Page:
# Services for survivors of domestic violence should be accessible. Outreach efforts should consider targeting women who were married before age 18 as potentially in need of assistance. Mapping child marriage levels within countries may be a useful practice for programmatic purposes when determining where to launch new prevention campaigns. It can also be used to track future progress by comparing child marriage levels at different points in time.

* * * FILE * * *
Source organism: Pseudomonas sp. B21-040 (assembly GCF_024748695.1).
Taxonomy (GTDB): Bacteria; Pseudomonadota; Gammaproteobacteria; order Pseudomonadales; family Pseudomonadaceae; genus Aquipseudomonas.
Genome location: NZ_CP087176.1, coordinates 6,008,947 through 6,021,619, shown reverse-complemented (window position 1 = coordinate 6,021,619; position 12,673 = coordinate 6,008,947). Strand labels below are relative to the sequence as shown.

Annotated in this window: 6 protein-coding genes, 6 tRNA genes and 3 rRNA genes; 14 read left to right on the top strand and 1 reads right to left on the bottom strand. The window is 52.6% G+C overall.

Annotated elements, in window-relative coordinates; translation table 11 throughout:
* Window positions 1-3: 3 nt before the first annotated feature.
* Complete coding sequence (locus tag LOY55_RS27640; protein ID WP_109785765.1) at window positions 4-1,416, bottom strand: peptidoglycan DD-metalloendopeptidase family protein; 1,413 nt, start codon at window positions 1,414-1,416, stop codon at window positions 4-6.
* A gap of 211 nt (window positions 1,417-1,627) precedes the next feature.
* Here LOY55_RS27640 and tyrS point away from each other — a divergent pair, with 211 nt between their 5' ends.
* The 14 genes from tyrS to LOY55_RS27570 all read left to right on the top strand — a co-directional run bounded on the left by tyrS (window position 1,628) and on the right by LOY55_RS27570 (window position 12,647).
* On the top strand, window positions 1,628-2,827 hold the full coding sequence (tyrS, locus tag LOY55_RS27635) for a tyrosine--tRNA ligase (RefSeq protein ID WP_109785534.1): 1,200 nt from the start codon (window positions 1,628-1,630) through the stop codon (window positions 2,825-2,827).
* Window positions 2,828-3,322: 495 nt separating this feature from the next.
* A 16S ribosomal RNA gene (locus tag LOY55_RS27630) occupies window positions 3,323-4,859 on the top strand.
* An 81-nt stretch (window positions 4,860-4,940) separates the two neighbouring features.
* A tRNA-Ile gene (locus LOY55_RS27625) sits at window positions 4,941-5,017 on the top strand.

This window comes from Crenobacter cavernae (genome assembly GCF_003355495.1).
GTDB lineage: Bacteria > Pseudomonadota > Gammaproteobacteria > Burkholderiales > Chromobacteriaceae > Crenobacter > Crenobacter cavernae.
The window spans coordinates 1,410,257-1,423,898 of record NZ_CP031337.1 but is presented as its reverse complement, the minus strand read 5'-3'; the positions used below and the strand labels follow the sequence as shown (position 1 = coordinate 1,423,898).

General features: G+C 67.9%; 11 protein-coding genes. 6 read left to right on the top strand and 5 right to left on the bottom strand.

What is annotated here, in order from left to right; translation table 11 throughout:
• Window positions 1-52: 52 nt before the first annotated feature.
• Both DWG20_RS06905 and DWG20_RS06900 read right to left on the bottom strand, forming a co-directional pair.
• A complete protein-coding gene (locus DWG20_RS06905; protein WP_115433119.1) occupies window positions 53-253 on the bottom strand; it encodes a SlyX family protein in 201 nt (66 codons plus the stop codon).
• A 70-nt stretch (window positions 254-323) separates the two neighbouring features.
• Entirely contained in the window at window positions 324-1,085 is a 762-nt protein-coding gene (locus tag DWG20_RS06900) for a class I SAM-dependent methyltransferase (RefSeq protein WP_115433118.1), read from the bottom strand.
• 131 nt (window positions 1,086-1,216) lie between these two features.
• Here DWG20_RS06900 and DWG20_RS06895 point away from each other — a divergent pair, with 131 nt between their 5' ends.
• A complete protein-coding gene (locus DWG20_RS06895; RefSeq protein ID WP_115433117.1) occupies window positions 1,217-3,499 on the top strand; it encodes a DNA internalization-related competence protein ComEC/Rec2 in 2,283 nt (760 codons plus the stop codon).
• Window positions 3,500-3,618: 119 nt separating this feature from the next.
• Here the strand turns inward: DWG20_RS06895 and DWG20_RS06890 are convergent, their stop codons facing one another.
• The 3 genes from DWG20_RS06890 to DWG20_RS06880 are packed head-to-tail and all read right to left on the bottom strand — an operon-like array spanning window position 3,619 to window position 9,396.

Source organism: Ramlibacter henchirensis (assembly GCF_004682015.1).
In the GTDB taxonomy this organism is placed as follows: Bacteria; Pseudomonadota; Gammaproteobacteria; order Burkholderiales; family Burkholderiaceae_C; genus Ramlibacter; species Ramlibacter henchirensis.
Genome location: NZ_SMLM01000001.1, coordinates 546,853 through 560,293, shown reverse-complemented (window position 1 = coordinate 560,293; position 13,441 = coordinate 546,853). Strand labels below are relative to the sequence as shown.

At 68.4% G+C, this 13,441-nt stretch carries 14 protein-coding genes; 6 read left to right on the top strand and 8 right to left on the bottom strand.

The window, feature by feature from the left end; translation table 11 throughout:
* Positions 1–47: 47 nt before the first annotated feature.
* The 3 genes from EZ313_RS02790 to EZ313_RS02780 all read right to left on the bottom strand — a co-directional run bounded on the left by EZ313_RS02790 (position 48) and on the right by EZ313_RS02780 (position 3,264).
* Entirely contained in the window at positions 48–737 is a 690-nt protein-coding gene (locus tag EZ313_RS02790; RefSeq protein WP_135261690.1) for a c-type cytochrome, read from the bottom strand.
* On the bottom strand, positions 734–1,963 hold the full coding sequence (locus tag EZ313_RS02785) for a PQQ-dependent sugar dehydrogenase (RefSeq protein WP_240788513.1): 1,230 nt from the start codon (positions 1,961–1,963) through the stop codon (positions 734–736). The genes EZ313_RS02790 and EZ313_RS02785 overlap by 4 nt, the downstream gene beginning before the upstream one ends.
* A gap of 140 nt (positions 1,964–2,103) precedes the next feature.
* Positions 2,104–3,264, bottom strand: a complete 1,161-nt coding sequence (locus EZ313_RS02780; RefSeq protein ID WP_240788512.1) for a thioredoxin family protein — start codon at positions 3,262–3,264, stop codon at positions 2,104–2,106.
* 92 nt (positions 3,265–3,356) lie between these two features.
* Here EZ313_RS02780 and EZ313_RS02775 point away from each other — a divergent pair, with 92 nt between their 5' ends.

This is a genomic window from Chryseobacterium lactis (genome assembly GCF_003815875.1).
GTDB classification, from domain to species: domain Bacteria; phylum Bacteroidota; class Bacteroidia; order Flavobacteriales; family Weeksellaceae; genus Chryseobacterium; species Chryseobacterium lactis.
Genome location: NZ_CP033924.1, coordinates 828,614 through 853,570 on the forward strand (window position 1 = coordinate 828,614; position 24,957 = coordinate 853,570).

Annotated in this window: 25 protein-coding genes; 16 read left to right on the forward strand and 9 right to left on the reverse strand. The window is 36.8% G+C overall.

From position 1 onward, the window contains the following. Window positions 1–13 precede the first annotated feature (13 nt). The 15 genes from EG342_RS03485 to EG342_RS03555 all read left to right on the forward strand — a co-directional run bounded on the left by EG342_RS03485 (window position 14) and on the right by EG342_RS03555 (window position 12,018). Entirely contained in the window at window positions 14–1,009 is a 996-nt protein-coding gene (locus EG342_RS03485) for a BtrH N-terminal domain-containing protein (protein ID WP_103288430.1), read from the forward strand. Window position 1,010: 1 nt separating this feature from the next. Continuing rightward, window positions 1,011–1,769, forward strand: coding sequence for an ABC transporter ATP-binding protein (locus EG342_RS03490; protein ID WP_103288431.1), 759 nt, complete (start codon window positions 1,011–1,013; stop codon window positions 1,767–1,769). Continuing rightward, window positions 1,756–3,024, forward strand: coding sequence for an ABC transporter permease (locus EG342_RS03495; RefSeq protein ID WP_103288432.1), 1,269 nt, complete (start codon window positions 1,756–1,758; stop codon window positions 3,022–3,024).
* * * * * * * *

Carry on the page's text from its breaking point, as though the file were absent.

# Further data collection and research is also required to explore the impact of child marriage on boys and men. The demand-and-supply relationship of child marriage should be qualitatively explored to illuminate dynamics, such as the reasons why households marry their children and why men prefer younger brides, in order to inform programming strategies.

So please DO NOT just read this article and feel bad for the poor children who get married. If you have a view or thought in your mind then don’t let it go waste. Post a comment NOW and let your voice reach out to the world.

Source for figures: UNICEF global databases, 2007, based on MICS, DHS and other national surveys, 1987—2006.

Image source: http://pratyush.instablogs.com